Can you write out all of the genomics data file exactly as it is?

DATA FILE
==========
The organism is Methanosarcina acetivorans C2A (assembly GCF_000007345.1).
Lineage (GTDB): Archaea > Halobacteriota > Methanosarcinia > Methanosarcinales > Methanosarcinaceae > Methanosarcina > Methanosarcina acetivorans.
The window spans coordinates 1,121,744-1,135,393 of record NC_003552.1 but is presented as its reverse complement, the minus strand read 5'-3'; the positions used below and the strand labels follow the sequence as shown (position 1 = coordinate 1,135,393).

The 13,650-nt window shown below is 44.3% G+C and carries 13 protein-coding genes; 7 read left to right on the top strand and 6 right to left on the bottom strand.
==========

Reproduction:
The organism is Methanosarcina acetivorans C2A (assembly GCF_000007345.1).
Lineage (GTDB): Archaea > Halobacteriota > Methanosarcinia > Methanosarcinales > Methanosarcinaceae > Methanosarcina > Methanosarcina acetivorans.
The window spans coordinates 1,121,744-1,135,393 of record NC_003552.1 but is presented as its reverse complement, the minus strand read 5'-3'; the positions used below and the strand labels follow the sequence as shown (position 1 = coordinate 1,135,393).

The 13,650-nt window shown below is 44.3% G+C and carries 13 protein-coding genes; 7 read left to right on the top strand and 6 right to left on the bottom strand.